null Skip to Main Content
Turkey Hunting in Wisconsin



Not available

Wild Turkey Population


Turkey Subspecies


Number of Licenses Sold Annually

$23.25 to $30.25

Spring turkey license, $15; turkey stamp, $5.25; spring turkey application, $3; bonus harvest authorization, $10

Cost of Resident License and Permit

$73.25 to $85.25

Spring turkey license, $65; turkey stamp, $5.25; spring turkey application fee, $3; bonus harvest authorization, $15

Cost of Non-Resident License and Permit

Image: MW_eastern_4

Photo by Thangs1

Wisconsin had long been a sleeper state for turkey hunting, but folks are finding out about it.

Originally, 334 Missouri birds were brought to Wisconsin in 1976. As these flocks flourished and expanded their range, they were trapped and transplanted elsewhere across the state. The rest is turkey restoration history. During Spring 2023, state hunters took 42,439 turkeys. The Wisconsin Department of Natural Resources said turkey populations seem to be stabilizing at levels suitable to the landscape habitat. Turkey numbers and harvests will now likely ebb and flow in response to natural factors, such as weather and food availability.

Wisconsin is divided into seven turkey management zones. An almost ideal mix of habitat across the state's southern two-thirds — hardwood forest, farm fields, pasture land, river and creek bottoms, grassland and wetlands — finds Wisconsin turkeys thriving. The southwestern quarter of the state is the turkey's original stronghold. The western turkey country (hilly and wooded, with farmed ridges and valley bottoms) is prime, too. So is the east-central farm region (flatter, but still plenty of woods and fields). The southeastern suburban landscape has birds, too. The area is a tricky proposition for hunters, but it's possible to get landowner permission in some areas. There are even birds way up in the north woods. One downside to Wisconsin is limited public-land opportunities. Most are in the north, where turkeys are admittedly more spread out. Of course, early-season hunts — the first two or three week-long time periods — are in demand, but late-season slots are also popular. And the hunting and weather are sometimes better, anyway.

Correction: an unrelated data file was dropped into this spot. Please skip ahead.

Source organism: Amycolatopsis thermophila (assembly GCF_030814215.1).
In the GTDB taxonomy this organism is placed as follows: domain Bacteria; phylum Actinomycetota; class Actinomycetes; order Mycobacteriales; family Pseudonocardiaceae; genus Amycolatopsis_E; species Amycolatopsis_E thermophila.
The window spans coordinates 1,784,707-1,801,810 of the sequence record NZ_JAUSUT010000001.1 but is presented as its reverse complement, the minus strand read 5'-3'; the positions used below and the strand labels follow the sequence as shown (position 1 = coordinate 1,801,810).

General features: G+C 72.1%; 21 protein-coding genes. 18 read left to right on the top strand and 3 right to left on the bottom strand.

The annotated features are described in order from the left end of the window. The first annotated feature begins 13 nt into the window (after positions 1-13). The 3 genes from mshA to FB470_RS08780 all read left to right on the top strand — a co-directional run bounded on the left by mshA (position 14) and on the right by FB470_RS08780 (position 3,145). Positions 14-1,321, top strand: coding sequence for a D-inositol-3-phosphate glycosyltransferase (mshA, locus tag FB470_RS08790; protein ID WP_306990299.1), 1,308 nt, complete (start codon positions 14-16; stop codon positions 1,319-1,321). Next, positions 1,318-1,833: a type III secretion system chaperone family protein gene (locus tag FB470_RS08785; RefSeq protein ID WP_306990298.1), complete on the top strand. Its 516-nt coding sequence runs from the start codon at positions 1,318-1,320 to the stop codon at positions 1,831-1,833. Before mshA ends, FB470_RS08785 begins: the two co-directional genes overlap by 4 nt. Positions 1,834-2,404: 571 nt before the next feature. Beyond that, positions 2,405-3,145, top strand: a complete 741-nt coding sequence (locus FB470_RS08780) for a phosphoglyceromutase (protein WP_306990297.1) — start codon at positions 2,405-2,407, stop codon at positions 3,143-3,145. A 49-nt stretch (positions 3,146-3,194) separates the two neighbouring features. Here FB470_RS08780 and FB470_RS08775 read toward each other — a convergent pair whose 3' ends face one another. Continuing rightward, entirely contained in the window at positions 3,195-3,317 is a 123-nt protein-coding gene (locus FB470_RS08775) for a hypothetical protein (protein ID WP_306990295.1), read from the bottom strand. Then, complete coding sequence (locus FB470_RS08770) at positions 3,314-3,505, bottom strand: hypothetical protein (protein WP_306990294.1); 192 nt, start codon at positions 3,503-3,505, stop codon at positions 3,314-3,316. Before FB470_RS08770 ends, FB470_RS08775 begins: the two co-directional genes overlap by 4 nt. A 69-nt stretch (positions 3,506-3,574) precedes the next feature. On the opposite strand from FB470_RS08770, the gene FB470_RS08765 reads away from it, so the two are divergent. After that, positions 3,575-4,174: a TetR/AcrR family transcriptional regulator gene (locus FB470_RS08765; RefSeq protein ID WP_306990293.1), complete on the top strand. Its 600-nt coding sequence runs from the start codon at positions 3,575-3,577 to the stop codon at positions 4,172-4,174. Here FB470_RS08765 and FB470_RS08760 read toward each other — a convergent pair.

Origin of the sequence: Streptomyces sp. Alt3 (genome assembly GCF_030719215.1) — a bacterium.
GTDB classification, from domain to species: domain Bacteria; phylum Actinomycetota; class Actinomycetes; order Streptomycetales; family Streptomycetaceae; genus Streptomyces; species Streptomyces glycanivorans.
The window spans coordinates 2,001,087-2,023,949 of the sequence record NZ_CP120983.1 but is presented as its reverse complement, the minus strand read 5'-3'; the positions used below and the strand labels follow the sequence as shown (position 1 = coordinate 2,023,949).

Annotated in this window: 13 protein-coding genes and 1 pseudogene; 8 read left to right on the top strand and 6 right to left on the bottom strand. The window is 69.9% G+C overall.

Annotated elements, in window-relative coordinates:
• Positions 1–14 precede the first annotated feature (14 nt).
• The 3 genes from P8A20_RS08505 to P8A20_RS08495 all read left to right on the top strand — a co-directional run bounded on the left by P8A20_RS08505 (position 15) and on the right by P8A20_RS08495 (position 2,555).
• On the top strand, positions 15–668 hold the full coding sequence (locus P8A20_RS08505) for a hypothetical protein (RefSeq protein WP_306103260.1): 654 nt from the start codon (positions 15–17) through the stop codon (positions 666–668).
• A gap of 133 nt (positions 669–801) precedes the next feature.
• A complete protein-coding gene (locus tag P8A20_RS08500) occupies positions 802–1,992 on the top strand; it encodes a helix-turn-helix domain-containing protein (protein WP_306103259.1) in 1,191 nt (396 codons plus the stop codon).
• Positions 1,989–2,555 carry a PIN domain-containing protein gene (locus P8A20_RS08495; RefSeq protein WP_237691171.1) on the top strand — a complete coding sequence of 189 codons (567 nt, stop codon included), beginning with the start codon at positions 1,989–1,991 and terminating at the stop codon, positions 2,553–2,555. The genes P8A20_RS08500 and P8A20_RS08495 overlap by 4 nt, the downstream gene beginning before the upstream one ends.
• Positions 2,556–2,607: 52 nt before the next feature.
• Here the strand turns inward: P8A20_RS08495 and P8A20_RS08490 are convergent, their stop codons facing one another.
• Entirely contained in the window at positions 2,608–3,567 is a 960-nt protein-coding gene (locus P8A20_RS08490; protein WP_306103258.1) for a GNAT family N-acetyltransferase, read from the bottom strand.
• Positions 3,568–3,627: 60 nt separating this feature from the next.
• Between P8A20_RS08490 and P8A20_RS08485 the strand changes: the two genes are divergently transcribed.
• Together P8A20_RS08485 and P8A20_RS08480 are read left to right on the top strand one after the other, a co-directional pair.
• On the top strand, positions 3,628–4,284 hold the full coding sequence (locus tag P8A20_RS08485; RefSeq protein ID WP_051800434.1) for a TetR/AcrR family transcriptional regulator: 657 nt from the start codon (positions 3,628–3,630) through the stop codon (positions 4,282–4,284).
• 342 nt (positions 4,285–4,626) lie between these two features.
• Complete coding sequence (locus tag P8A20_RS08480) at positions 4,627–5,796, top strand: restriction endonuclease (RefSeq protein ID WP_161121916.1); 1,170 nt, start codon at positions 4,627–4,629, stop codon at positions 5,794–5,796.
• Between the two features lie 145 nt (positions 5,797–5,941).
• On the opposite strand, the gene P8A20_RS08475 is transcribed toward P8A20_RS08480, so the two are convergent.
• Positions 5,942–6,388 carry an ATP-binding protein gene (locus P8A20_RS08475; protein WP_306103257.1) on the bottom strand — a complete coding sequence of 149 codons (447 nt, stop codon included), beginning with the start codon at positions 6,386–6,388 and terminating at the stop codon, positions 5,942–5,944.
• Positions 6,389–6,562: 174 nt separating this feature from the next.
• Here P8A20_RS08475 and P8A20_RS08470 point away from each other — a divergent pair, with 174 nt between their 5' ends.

Exit off-canvas